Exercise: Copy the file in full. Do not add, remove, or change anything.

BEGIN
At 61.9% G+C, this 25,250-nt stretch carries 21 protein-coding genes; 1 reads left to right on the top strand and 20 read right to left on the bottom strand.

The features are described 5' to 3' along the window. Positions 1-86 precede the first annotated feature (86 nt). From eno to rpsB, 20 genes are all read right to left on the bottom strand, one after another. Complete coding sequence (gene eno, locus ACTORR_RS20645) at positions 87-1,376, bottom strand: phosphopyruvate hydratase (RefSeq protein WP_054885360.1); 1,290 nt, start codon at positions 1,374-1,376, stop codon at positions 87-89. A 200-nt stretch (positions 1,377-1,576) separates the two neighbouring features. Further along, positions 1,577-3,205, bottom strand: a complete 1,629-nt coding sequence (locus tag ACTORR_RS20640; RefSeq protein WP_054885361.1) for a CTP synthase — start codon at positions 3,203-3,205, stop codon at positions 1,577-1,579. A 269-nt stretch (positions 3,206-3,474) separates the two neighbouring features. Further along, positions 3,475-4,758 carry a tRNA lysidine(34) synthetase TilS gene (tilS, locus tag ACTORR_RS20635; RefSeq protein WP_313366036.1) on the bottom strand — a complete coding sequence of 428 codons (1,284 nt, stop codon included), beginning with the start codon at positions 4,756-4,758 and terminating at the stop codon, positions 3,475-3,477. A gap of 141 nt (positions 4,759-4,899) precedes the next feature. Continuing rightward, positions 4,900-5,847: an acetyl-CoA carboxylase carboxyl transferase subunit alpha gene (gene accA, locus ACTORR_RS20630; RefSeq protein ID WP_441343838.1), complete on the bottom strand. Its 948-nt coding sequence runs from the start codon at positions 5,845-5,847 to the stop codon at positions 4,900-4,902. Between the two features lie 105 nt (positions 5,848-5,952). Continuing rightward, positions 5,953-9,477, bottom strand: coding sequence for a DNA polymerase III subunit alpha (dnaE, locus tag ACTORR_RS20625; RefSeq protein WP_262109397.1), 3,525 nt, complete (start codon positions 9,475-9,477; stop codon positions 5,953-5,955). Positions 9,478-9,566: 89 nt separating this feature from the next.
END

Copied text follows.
At 61.9% G+C, this 25,250-nt stretch carries 21 protein-coding genes; 1 reads left to right on the top strand and 20 read right to left on the bottom strand.

The features are described 5' to 3' along the window. Positions 1-86 precede the first annotated feature (86 nt). From eno to rpsB, 20 genes are all read right to left on the bottom strand, one after another. Complete coding sequence (gene eno, locus ACTORR_RS20645) at positions 87-1,376, bottom strand: phosphopyruvate hydratase (RefSeq protein WP_054885360.1); 1,290 nt, start codon at positions 1,374-1,376, stop codon at positions 87-89. A 200-nt stretch (positions 1,377-1,576) separates the two neighbouring features. Further along, positions 1,577-3,205, bottom strand: a complete 1,629-nt coding sequence (locus tag ACTORR_RS20640; RefSeq protein WP_054885361.1) for a CTP synthase — start codon at positions 3,203-3,205, stop codon at positions 1,577-1,579. A 269-nt stretch (positions 3,206-3,474) separates the two neighbouring features. Further along, positions 3,475-4,758 carry a tRNA lysidine(34) synthetase TilS gene (tilS, locus tag ACTORR_RS20635; RefSeq protein WP_313366036.1) on the bottom strand — a complete coding sequence of 428 codons (1,284 nt, stop codon included), beginning with the start codon at positions 4,756-4,758 and terminating at the stop codon, positions 3,475-3,477. A gap of 141 nt (positions 4,759-4,899) precedes the next feature. Continuing rightward, positions 4,900-5,847: an acetyl-CoA carboxylase carboxyl transferase subunit alpha gene (gene accA, locus ACTORR_RS20630; RefSeq protein ID WP_441343838.1), complete on the bottom strand. Its 948-nt coding sequence runs from the start codon at positions 5,845-5,847 to the stop codon at positions 4,900-4,902. Between the two features lie 105 nt (positions 5,848-5,952). Continuing rightward, positions 5,953-9,477, bottom strand: coding sequence for a DNA polymerase III subunit alpha (dnaE, locus tag ACTORR_RS20625; RefSeq protein WP_262109397.1), 3,525 nt, complete (start codon positions 9,475-9,477; stop codon positions 5,953-5,955). Positions 9,478-9,566: 89 nt separating this feature from the next.